But there was nobody around this early in the morning and the specials on this sign had smeared in the rain—except for a red fingerprint down near the bottom, which could have been as easy to overlook as a wallflower at a high school dance. Huh, I thought, as I dipped the tip of my index finger into the blotch. It wasn't blood.

Probably, I reasoned, it was the ink they stamped hands with over at Moose's Music Hall. Perhaps someone had gotten over-zealous when separating those who could drink from those who couldn't. I'd seen a show or two at Moose's and, once, my niece forced me to watch their dance party when it aired on Fox 43. While it wasn't my kind of party, I did enjoy all of those young people writhing to a rhythmic beat.

But that wasn't the case at hand. It never was.

Best Gourmet/Grocery Store: Fresh Market
Best Gift Shop: Green Earth Emporium

I walked up Kingston Pike to the Fresh Market and Green Earth Emporium. While I had frequented Green Earth on another case—The Case of the Identical Range Rovers, which ended, thanks to my help, happily—I didn't need any of their soaps, incense, Zen garden products, or Beanie Babies. My first ex-wife had a soft spot for their natural clothes and a new dress always got me out of the doghouse. But we had some problems that flax couldn't solve and we'd had to call it quits. The smell of patchouli still reminds me of her.

But other odors invaded my consciousness when I turned the corner from the Green Earth. Heavenly aromas drifted in the damp air and into my caffeine-free nostrils. Fresh Market always had the best coffee beans, produce, and meats as well as a wide selection of dry goods and bulk soybeans. The odor of fine joe hit me in the face like a wet, wonderful towel. I schlepped through the door and prostrated myself in front of the counter. "Give me whatever is hot," I growled.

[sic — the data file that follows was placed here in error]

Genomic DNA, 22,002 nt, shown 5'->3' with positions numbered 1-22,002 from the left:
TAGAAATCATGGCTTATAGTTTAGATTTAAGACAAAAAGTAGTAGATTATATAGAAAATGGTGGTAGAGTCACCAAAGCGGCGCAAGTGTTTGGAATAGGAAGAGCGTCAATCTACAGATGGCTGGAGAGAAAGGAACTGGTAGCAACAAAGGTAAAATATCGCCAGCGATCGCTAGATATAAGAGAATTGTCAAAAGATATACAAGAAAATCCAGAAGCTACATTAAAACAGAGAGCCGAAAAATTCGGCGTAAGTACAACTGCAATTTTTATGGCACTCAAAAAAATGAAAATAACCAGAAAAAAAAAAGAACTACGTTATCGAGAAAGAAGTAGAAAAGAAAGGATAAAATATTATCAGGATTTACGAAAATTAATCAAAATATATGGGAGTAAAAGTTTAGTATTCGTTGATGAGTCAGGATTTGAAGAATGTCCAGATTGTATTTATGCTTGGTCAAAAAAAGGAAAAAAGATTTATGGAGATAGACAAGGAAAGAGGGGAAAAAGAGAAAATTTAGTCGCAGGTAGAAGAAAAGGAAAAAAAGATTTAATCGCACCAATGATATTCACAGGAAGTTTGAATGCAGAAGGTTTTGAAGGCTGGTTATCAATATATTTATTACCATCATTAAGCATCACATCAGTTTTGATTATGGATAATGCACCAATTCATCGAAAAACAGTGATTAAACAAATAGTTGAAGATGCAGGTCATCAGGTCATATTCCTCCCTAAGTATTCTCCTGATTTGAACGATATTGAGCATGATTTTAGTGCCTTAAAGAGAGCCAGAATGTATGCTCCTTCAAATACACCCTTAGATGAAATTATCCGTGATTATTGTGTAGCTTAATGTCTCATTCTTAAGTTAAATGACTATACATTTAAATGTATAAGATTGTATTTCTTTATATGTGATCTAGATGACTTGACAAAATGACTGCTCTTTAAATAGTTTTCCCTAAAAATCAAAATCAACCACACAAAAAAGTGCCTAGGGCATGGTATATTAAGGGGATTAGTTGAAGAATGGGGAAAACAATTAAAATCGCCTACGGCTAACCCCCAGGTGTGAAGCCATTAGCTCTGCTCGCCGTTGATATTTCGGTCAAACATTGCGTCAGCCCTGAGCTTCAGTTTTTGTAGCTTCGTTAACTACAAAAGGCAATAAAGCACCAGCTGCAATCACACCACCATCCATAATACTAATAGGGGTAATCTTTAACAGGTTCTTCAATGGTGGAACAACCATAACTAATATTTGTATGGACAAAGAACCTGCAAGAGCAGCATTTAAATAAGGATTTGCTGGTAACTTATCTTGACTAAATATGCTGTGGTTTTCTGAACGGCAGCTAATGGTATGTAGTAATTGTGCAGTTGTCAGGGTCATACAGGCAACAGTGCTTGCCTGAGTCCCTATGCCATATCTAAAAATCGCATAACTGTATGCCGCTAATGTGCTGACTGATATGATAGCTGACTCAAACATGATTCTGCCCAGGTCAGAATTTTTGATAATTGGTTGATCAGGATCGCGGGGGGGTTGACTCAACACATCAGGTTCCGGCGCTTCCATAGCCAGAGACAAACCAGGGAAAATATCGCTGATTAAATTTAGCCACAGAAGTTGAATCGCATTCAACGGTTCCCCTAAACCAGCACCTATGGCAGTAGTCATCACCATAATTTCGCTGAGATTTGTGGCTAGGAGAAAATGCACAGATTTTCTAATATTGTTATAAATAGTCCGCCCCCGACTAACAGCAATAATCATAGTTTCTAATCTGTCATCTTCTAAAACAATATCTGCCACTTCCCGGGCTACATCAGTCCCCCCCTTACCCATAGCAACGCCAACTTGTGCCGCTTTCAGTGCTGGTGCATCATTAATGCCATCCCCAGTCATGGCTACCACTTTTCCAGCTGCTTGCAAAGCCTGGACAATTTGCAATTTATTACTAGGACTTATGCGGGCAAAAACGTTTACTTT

"Nothing hot right now, sir," the counter guy said, straightening his dark green vest and looking at me with alarm. "I just put on a fresh pot. It'll just be a couple of minutes."

"I can't wait," I cried, gathering him up by the lapels. "I need a cup of joe now!"

Best Sandwiches/New Business/Bakery: Panera Bread
Best Ice Cream/Smoothie Shop: Marble Slab Creamery

When I came to, I was lying at the threshold of Panera Bread, with a note pinned to my trenchcoat. "Dear Sir," it read. "We don't mishandle the clerks. We had to forcefully remove you from the store. I am sorry. Please shop with us again!"

I crumpled it and tossed it in the trash bin outside of Marble Slab Creamery, the best place to get ice cream in town. Here, they would mix all sorts of yummy bits like cookies or candy or fruit into whatever kind of premium ice cream your heart desired. For all of my gruff ways, the Marble Slab always brought a smile to my face. It was, in fact, over a bowl of vanilla with strawberries where I met my second ex-wife—but that is another story.